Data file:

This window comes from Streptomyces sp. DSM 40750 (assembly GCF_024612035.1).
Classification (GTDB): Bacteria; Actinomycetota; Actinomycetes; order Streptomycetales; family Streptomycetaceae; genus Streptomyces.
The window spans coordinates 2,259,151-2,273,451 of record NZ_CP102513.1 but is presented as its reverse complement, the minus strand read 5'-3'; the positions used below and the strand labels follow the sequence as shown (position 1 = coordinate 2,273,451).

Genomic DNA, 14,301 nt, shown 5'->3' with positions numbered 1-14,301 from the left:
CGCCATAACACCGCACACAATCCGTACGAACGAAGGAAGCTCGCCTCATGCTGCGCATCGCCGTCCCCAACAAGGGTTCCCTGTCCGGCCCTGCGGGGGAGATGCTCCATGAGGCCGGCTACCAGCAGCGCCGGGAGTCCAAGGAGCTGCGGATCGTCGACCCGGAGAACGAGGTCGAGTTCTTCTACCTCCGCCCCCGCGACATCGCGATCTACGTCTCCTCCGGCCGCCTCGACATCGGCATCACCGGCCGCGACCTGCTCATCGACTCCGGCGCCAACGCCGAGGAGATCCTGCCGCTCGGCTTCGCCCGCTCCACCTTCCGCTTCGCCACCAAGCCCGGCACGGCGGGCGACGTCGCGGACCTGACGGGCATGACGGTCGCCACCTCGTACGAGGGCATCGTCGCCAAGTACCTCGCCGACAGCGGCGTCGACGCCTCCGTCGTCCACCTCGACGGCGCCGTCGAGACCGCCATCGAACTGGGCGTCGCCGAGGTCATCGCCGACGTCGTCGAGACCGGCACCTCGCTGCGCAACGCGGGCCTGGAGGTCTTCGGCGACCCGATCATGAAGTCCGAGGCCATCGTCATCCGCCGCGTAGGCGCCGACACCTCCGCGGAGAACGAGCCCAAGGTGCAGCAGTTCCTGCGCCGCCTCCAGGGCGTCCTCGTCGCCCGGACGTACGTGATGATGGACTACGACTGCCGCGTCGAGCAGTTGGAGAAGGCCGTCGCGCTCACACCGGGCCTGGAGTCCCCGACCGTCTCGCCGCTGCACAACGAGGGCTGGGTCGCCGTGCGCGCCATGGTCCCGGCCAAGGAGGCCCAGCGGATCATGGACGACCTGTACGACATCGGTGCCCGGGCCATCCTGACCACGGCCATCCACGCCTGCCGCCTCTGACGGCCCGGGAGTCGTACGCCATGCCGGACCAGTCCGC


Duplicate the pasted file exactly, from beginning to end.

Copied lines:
This window comes from Streptomyces sp. DSM 40750 (assembly GCF_024612035.1).
Classification (GTDB): Bacteria; Actinomycetota; Actinomycetes; order Streptomycetales; family Streptomycetaceae; genus Streptomyces.
The window spans coordinates 2,259,151-2,273,451 of record NZ_CP102513.1 but is presented as its reverse complement, the minus strand read 5'-3'; the positions used below and the strand labels follow the sequence as shown (position 1 = coordinate 2,273,451).

Genomic DNA, 14,301 nt, shown 5'->3' with positions numbered 1-14,301 from the left:
CGCCATAACACCGCACACAATCCGTACGAACGAAGGAAGCTCGCCTCATGCTGCGCATCGCCGTCCCCAACAAGGGTTCCCTGTCCGGCCCTGCGGGGGAGATGCTCCATGAGGCCGGCTACCAGCAGCGCCGGGAGTCCAAGGAGCTGCGGATCGTCGACCCGGAGAACGAGGTCGAGTTCTTCTACCTCCGCCCCCGCGACATCGCGATCTACGTCTCCTCCGGCCGCCTCGACATCGGCATCACCGGCCGCGACCTGCTCATCGACTCCGGCGCCAACGCCGAGGAGATCCTGCCGCTCGGCTTCGCCCGCTCCACCTTCCGCTTCGCCACCAAGCCCGGCACGGCGGGCGACGTCGCGGACCTGACGGGCATGACGGTCGCCACCTCGTACGAGGGCATCGTCGCCAAGTACCTCGCCGACAGCGGCGTCGACGCCTCCGTCGTCCACCTCGACGGCGCCGTCGAGACCGCCATCGAACTGGGCGTCGCCGAGGTCATCGCCGACGTCGTCGAGACCGGCACCTCGCTGCGCAACGCGGGCCTGGAGGTCTTCGGCGACCCGATCATGAAGTCCGAGGCCATCGTCATCCGCCGCGTAGGCGCCGACACCTCCGCGGAGAACGAGCCCAAGGTGCAGCAGTTCCTGCGCCGCCTCCAGGGCGTCCTCGTCGCCCGGACGTACGTGATGATGGACTACGACTGCCGCGTCGAGCAGTTGGAGAAGGCCGTCGCGCTCACACCGGGCCTGGAGTCCCCGACCGTCTCGCCGCTGCACAACGAGGGCTGGGTCGCCGTGCGCGCCATGGTCCCGGCCAAGGAGGCCCAGCGGATCATGGACGACCTGTACGACATCGGTGCCCGGGCCATCCTGACCACGGCCATCCACGCCTGCCGCCTCTGACGGCCCGGGAGTCGTACGCCATGCCGGACCAGTCCGC